Las Meninas Under an Artificial Light
Las Meninas Under an Artificial Light is an original reproduction of the painting of Velazquez’s Las Meninas by Felix de la Concha. As well as a meticulous copy is a study on interpretation and manipulation of an apparent reality.
Painted in oil in 140 papers of 9 by 12 inches, the fragments all toghether reconstruct the real size of the painting, 125 by 108 inches. (To which it has been added 12 inches at its left side that tries to reconstruct the hypothetical lost of the original in that side of the painting. Therefore the total measurement of this set is of 125 cm x 120 inches.
It has been reproduced with the patient task of a copyist and using the same oil technique than the original. But instead of doing it in front of the painting has been painted entirely from the study of Felix de la Concha in Iowa City. For this purpose, he used for reference the high-resolution reproduction of the Prado Museum’s painting available on the Internet. He has copied it looking at the image that a computer screen offers. This combination of a traditional technique and another digital shows up how has changed our vision and interpretation of reality in times of photographic reproduction. As well as the dialogue between the manual and the mechanical.
Google Earth in collaboration with the Prado Museum allow us to travel through its skin in even a greater detail than we are capable to appreciate in front of the picture if we go to Madrid, as if we could with a magnifying lens almost touch it across the length and breadth of the canvas. Another thing, of course, is the light under which it is contemplated, through so many color filters and contrasts.
In the book “America the Beautiful” Felix de la Concha writes:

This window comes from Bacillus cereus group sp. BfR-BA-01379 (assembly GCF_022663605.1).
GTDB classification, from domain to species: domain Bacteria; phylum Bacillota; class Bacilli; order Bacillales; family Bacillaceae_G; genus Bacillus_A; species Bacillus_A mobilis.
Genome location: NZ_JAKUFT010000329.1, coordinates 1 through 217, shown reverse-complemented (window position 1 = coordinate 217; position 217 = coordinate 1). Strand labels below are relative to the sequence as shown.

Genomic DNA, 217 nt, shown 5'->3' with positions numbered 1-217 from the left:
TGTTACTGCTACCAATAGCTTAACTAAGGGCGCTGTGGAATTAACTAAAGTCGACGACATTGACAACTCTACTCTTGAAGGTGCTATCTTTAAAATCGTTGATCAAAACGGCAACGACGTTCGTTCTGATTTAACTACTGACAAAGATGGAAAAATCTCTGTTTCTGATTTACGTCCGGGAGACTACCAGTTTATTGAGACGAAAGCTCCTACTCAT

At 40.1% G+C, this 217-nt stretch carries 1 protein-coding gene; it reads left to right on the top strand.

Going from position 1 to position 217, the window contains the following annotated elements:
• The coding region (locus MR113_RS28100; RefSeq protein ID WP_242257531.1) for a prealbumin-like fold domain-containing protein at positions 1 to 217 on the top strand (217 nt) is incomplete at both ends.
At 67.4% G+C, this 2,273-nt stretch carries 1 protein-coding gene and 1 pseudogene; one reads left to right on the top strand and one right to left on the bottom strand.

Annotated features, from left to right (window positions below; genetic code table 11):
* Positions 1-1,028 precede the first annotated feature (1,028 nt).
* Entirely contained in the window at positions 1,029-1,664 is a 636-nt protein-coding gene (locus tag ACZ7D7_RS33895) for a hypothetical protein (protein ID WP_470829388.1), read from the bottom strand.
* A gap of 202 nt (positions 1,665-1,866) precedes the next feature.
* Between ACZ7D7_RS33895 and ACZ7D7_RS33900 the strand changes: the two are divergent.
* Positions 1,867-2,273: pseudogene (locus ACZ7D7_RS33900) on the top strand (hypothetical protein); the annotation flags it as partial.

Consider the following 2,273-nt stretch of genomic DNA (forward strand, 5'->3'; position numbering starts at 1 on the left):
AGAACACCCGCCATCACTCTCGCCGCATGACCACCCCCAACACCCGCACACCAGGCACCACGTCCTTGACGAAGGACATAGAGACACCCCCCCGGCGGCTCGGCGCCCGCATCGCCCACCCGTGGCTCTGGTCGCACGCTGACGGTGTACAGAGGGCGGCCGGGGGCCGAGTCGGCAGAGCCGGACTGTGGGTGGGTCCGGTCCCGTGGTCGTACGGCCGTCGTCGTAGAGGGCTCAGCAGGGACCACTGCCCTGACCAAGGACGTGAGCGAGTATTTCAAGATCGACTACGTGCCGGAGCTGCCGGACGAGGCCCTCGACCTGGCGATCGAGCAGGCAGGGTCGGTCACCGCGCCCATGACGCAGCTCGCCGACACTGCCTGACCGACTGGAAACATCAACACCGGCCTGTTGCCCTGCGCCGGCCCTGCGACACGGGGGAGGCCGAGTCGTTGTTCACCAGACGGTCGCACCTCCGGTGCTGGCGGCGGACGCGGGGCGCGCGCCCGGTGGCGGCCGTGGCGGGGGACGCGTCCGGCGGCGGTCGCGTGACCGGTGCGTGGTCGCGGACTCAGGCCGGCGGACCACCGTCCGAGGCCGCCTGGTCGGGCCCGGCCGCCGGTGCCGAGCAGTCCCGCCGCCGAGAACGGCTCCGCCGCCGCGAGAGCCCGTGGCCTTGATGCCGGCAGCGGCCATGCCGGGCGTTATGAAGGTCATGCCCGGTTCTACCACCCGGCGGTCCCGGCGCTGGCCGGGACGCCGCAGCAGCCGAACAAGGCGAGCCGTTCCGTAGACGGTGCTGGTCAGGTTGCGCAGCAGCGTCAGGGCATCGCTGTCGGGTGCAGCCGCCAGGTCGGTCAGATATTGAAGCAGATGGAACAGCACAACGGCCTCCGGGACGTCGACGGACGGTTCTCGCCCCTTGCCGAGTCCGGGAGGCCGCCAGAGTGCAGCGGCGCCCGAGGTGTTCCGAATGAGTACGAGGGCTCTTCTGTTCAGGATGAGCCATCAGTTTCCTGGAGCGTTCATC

“I was copying it into small pieces that together form a reproduction of a natural size of the painting. At the same time I wrote a diary about the process, which also helped me to reflect on the work and the pictorial process. The result of my copy is subordinated not only to my expertise as a copyist, but to all those filters unavoidable in any reproduction. Moreover in a thing that not only has been filtered by a camera, but by its download on the Web and by the screen of my monitor, which makes me come back to refer to that notion that we have of reality through its mechanical reproduction.
On the other hand I never get tired of visiting the Museo del Prado and contemplating Las Meninas when I go to Madrid. Which surely makes me belong to a more minority club than the 99 percent, of the ones that have seen it on flesh. And I would even dare to think that even that proportion of less than 99 percent would be also among those who at least know the work, even only through a copy. Because we think that, by popularity, it is like our Mona Lisa, but if we leave Spain it is easy to see that this is far from so.”
 America, the Beautiful. Madrid, Iberoamericana Vervuert, 2014 ISBN 978-84-848-9769-9